Floral Folklore: The Story Behind Some of Our Favorite Spring Flowers
The most beautiful spring flowers usually come with a story. Below, we spotlight some of our favorite blooms and the floral folklore surrounding them.
Daffodils rising through the frost are a quintessential spring sight. Though their biological name is Narcissus – an allusion to the Greek mythological figure who fell in love with his own reflection– daffodils are anything but ostentatious; all you need is a few bright specimens to add a colorful punch. There’s an old Welsh legend that if you’re the first to spot the early daffodils of the season, you’ll be rewarded by a year of good luck.
There was once a time when a single tulip bulb cost more than the average European made in a year. Originally cultivated in the middle east, the tulip entered Western consciousness in the 16th century, sparking a speculative frenzy historians have deemed “Tulipomania” (the bulbs were even used as currency). Fortunately, you don’t have to be a multimillionaire to enjoy tulips in modern times: the vivacious flowers grow in pretty much any soil with good drainage, and comprise a colorful cast of characters. From the puckered Parrot varieties to the iconic Red Emperor, every tulip has a unique personality– a flavor for every taste.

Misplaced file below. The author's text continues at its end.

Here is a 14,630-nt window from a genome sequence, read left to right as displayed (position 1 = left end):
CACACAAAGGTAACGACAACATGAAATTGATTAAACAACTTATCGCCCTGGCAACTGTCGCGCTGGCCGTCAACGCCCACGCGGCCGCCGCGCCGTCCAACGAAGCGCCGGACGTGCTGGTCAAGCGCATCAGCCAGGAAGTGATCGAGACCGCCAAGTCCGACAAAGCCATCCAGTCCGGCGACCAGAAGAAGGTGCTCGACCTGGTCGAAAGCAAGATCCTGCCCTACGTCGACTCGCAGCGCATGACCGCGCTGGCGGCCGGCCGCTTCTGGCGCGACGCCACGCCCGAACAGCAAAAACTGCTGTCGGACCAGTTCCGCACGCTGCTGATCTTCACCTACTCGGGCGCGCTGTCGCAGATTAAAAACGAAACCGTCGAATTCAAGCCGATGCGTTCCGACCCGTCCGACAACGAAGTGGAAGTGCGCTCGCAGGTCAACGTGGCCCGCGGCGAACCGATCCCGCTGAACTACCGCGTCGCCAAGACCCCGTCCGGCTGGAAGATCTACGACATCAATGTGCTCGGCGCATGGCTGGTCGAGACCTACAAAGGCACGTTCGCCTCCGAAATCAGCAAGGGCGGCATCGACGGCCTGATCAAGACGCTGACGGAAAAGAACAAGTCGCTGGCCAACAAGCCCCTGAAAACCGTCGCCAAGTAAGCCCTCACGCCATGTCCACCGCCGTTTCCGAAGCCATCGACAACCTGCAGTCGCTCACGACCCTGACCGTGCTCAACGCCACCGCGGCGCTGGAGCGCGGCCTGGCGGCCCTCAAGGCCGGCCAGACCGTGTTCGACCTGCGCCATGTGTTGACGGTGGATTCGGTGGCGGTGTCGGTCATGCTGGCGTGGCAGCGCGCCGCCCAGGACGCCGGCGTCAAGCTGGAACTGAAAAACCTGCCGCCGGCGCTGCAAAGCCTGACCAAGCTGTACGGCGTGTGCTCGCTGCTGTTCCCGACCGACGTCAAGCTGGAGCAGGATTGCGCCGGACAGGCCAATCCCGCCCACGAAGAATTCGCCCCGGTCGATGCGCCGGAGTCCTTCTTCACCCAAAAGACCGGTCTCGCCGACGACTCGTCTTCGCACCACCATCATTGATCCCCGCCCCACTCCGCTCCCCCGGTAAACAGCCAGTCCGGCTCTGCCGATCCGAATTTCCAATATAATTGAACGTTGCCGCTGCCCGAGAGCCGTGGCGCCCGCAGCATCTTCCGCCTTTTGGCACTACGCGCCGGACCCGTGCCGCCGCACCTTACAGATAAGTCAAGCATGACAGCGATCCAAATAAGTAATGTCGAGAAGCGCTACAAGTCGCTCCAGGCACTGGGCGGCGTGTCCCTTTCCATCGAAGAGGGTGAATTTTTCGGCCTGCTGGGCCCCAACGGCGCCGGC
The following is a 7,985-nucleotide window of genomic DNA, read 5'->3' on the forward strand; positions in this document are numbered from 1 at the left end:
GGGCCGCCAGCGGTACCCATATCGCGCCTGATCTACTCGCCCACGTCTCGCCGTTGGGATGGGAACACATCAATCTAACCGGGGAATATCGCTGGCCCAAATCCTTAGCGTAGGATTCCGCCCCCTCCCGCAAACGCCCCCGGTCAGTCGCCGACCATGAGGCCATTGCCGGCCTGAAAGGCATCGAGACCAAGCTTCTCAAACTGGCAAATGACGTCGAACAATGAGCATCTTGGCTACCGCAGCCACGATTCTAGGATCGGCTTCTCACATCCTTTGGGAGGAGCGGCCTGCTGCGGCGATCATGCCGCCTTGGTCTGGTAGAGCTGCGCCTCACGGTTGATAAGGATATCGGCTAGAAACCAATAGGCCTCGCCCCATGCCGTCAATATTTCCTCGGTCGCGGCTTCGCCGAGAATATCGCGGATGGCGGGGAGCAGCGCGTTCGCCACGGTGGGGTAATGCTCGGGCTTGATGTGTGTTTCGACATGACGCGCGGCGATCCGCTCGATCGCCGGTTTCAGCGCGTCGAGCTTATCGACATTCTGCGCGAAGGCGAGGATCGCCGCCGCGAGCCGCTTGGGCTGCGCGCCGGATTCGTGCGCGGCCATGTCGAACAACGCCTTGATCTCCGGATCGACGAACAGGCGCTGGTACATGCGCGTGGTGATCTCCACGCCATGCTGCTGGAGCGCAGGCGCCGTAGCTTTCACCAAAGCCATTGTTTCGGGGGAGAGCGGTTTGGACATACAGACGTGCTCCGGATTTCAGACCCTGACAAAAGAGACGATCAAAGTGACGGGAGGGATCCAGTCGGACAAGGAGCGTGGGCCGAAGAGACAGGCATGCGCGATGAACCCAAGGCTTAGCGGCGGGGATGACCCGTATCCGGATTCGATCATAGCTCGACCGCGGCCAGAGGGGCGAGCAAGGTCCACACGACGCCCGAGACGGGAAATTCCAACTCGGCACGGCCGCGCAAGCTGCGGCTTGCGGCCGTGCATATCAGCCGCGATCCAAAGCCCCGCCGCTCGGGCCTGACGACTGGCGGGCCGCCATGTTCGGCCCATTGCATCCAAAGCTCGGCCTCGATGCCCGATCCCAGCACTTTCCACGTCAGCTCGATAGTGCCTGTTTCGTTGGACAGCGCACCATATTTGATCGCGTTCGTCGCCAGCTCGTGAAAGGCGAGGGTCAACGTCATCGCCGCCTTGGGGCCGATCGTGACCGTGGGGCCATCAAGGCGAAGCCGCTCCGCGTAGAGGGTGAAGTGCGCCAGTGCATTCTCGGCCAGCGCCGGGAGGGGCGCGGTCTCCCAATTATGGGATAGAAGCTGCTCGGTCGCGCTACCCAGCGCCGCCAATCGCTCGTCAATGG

This early-blooming shade plant is often referred to as “Lenten Rose” (it’s not a rose, though – it belong to the buttercup family). The lotus-like petals form delicate saucers of white, yellow, and maroon, and for those hesitant to cultivate them for fear of hungry deer, have no fear: Hellebores flowers are deer resistant (or so rumor suggests) and hardy enough to withstand Spring’s finicky shifts in temperature.
Gypsophila (“Baby’s Breath”)
A European native long since naturalized in the United States, baby’s breath is known in latin as gypsophilia, or the “gypsum-loving” plant – but you don’t need to have gypsum-rich soil to grow it. As an annual, Gypsophilia can withstand periods of short-term drought (which is good for the summertime), but may also be grown as a perennial in sandy soil. Dainty but resistant, baby’s breath is a beautiful, aromatic flower that begs to be put in a bouquet.